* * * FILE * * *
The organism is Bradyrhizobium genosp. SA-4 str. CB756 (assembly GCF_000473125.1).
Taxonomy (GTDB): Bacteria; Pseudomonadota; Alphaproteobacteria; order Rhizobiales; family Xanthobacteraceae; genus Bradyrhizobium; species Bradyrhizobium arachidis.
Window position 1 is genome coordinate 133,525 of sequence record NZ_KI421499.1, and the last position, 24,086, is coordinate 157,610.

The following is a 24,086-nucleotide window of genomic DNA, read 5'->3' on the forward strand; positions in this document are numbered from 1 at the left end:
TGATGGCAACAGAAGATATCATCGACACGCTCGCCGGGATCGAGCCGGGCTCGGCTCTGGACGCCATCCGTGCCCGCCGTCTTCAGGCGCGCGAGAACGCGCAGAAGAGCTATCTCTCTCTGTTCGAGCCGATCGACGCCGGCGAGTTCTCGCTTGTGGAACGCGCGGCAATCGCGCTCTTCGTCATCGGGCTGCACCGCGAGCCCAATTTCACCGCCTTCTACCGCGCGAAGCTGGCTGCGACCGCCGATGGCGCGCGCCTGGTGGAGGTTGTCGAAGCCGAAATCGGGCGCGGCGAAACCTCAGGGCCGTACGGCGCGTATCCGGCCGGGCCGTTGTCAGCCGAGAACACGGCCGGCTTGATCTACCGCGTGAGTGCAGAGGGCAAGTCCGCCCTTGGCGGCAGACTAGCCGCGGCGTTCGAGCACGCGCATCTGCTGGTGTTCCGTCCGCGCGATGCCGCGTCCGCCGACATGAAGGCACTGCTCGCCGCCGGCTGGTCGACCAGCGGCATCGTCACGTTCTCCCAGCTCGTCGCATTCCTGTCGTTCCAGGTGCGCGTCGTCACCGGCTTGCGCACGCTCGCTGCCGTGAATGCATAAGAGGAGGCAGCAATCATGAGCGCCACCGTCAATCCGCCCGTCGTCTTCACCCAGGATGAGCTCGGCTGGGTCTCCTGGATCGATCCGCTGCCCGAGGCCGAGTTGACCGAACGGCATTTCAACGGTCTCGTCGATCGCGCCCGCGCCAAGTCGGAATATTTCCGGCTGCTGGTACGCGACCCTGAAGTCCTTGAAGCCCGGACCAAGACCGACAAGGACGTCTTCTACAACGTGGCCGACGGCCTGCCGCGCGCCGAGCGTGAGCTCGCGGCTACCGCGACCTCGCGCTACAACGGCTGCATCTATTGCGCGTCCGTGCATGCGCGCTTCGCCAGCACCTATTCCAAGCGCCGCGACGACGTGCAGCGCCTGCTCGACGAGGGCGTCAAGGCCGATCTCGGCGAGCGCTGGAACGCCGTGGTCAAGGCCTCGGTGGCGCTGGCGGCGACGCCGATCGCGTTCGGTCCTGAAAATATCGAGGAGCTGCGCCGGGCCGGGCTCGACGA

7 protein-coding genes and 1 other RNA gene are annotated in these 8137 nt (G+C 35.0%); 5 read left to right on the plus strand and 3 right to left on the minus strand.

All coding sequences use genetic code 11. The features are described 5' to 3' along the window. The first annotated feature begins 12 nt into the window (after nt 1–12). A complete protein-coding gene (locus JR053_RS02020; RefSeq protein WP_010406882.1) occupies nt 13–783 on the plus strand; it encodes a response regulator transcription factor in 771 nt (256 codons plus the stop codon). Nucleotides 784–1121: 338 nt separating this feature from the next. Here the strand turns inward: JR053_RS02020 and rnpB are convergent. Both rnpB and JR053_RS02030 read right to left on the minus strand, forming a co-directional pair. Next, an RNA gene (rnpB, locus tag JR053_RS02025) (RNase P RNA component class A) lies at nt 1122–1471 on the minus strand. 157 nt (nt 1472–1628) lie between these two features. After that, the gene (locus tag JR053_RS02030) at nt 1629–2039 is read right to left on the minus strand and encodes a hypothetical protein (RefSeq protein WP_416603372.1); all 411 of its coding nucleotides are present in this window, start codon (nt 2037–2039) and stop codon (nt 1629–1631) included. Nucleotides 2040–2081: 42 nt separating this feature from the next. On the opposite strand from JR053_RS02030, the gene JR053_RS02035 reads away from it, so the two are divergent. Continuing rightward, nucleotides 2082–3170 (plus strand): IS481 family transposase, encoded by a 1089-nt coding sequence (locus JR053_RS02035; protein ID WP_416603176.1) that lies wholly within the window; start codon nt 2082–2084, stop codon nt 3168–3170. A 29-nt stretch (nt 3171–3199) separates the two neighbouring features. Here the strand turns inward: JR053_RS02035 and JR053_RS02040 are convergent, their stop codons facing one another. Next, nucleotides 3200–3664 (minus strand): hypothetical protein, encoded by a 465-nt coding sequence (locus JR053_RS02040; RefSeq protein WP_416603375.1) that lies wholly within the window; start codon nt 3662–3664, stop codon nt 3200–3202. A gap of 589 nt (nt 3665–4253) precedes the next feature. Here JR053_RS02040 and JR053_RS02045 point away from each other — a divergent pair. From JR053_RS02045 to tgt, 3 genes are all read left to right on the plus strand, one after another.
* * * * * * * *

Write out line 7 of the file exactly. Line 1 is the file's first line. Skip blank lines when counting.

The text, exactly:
All coding sequences use genetic code 11. The features are described 5' to 3' along the window. The first annotated feature begins 12 nt into the window (after nt 1–12). A complete protein-coding gene (locus JR053_RS02020; RefSeq protein WP_010406882.1) occupies nt 13–783 on the plus strand; it encodes a response regulator transcription factor in 771 nt (256 codons plus the stop codon). Nucleotides 784–1121: 338 nt separating this feature from the next. Here the strand turns inward: JR053_RS02020 and rnpB are convergent. Both rnpB and JR053_RS02030 read right to left on the minus strand, forming a co-directional pair. Next, an RNA gene (rnpB, locus tag JR053_RS02025) (RNase P RNA component class A) lies at nt 1122–1471 on the minus strand. 157 nt (nt 1472–1628) lie between these two features. After that, the gene (locus tag JR053_RS02030) at nt 1629–2039 is read right to left on the minus strand and encodes a hypothetical protein (RefSeq protein WP_416603372.1); all 411 of its coding nucleotides are present in this window, start codon (nt 2037–2039) and stop codon (nt 1629–1631) included. Nucleotides 2040–2081: 42 nt separating this feature from the next. On the opposite strand from JR053_RS02030, the gene JR053_RS02035 reads away from it, so the two are divergent. Continuing rightward, nucleotides 2082–3170 (plus strand): IS481 family transposase, encoded by a 1089-nt coding sequence (locus JR053_RS02035; protein ID WP_416603176.1) that lies wholly within the window; start codon nt 2082–2084, stop codon nt 3168–3170. A 29-nt stretch (nt 3171–3199) separates the two neighbouring features. Here the strand turns inward: JR053_RS02035 and JR053_RS02040 are convergent, their stop codons facing one another. Next, nucleotides 3200–3664 (minus strand): hypothetical protein, encoded by a 465-nt coding sequence (locus JR053_RS02040; RefSeq protein WP_416603375.1) that lies wholly within the window; start codon nt 3662–3664, stop codon nt 3200–3202. A gap of 589 nt (nt 3665–4253) precedes the next feature. Here JR053_RS02040 and JR053_RS02045 point away from each other — a divergent pair. From JR053_RS02045 to tgt, 3 genes are all read left to right on the plus strand, one after another.